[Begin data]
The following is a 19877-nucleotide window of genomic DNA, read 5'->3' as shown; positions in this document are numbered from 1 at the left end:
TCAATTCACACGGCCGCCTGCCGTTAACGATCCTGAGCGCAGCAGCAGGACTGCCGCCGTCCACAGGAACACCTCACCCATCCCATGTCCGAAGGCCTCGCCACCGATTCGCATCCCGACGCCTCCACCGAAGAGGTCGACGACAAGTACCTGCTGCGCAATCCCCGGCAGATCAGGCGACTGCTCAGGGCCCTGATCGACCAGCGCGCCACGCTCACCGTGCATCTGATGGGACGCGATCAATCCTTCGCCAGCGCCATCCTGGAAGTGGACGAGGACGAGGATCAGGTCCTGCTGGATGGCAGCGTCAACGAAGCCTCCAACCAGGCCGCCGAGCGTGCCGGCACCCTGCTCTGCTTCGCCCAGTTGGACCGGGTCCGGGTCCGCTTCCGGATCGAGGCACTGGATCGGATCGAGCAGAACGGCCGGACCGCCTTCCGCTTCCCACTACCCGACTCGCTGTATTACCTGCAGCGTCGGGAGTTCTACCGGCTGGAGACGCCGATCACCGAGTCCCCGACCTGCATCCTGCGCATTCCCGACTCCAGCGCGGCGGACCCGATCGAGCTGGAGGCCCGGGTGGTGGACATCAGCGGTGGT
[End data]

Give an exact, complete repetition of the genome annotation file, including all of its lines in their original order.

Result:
The following is a 19877-nucleotide window of genomic DNA, read 5'->3' as shown; positions in this document are numbered from 1 at the left end:
TCAATTCACACGGCCGCCTGCCGTTAACGATCCTGAGCGCAGCAGCAGGACTGCCGCCGTCCACAGGAACACCTCACCCATCCCATGTCCGAAGGCCTCGCCACCGATTCGCATCCCGACGCCTCCACCGAAGAGGTCGACGACAAGTACCTGCTGCGCAATCCCCGGCAGATCAGGCGACTGCTCAGGGCCCTGATCGACCAGCGCGCCACGCTCACCGTGCATCTGATGGGACGCGATCAATCCTTCGCCAGCGCCATCCTGGAAGTGGACGAGGACGAGGATCAGGTCCTGCTGGATGGCAGCGTCAACGAAGCCTCCAACCAGGCCGCCGAGCGTGCCGGCACCCTGCTCTGCTTCGCCCAGTTGGACCGGGTCCGGGTCCGCTTCCGGATCGAGGCACTGGATCGGATCGAGCAGAACGGCCGGACCGCCTTCCGCTTCCCACTACCCGACTCGCTGTATTACCTGCAGCGTCGGGAGTTCTACCGGCTGGAGACGCCGATCACCGAGTCCCCGACCTGCATCCTGCGCATTCCCGACTCCAGCGCGGCGGACCCGATCGAGCTGGAGGCCCGGGTGGTGGACATCAGCGGTGGT